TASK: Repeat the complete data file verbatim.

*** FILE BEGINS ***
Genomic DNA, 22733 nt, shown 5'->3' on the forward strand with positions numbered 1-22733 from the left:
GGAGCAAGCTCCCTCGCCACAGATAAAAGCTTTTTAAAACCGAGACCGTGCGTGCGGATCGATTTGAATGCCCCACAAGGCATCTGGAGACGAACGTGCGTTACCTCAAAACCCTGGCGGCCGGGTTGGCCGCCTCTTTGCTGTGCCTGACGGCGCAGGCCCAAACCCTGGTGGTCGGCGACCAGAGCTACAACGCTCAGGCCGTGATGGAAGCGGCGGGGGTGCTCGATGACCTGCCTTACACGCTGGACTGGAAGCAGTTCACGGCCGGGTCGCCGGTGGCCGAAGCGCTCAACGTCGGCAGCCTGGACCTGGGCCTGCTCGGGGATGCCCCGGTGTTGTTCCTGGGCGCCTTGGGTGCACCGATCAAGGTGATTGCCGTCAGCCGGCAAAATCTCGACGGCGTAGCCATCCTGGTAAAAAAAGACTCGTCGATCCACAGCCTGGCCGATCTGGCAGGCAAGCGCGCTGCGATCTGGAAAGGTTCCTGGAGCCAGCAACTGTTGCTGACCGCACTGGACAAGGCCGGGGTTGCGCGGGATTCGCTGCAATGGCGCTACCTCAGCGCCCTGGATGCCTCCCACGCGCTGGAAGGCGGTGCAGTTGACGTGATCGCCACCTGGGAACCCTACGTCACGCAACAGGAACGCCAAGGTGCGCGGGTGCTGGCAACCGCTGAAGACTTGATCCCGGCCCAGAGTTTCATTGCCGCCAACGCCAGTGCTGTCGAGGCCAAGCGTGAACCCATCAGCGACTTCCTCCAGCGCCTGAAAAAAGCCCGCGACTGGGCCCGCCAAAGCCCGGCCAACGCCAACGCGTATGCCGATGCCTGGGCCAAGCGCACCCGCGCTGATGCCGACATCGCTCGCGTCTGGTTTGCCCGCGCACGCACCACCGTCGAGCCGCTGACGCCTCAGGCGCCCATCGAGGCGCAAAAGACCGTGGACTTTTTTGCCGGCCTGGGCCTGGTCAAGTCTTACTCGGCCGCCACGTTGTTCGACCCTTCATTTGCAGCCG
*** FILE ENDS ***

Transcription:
Genomic DNA, 22733 nt, shown 5'->3' on the forward strand with positions numbered 1-22733 from the left:
GGAGCAAGCTCCCTCGCCACAGATAAAAGCTTTTTAAAACCGAGACCGTGCGTGCGGATCGATTTGAATGCCCCACAAGGCATCTGGAGACGAACGTGCGTTACCTCAAAACCCTGGCGGCCGGGTTGGCCGCCTCTTTGCTGTGCCTGACGGCGCAGGCCCAAACCCTGGTGGTCGGCGACCAGAGCTACAACGCTCAGGCCGTGATGGAAGCGGCGGGGGTGCTCGATGACCTGCCTTACACGCTGGACTGGAAGCAGTTCACGGCCGGGTCGCCGGTGGCCGAAGCGCTCAACGTCGGCAGCCTGGACCTGGGCCTGCTCGGGGATGCCCCGGTGTTGTTCCTGGGCGCCTTGGGTGCACCGATCAAGGTGATTGCCGTCAGCCGGCAAAATCTCGACGGCGTAGCCATCCTGGTAAAAAAAGACTCGTCGATCCACAGCCTGGCCGATCTGGCAGGCAAGCGCGCTGCGATCTGGAAAGGTTCCTGGAGCCAGCAACTGTTGCTGACCGCACTGGACAAGGCCGGGGTTGCGCGGGATTCGCTGCAATGGCGCTACCTCAGCGCCCTGGATGCCTCCCACGCGCTGGAAGGCGGTGCAGTTGACGTGATCGCCACCTGGGAACCCTACGTCACGCAACAGGAACGCCAAGGTGCGCGGGTGCTGGCAACCGCTGAAGACTTGATCCCGGCCCAGAGTTTCATTGCCGCCAACGCCAGTGCTGTCGAGGCCAAGCGTGAACCCATCAGCGACTTCCTCCAGCGCCTGAAAAAAGCCCGCGACTGGGCCCGCCAAAGCCCGGCCAACGCCAACGCGTATGCCGATGCCTGGGCCAAGCGCACCCGCGCTGATGCCGACATCGCTCGCGTCTGGTTTGCCCGCGCACGCACCACCGTCGAGCCGCTGACGCCTCAGGCGCCCATCGAGGCGCAAAAGACCGTGGACTTTTTTGCCGGCCTGGGCCTGGTCAAGTCTTACTCGGCCGCCACGTTGTTCGACCCTTCATTTGCAGCCG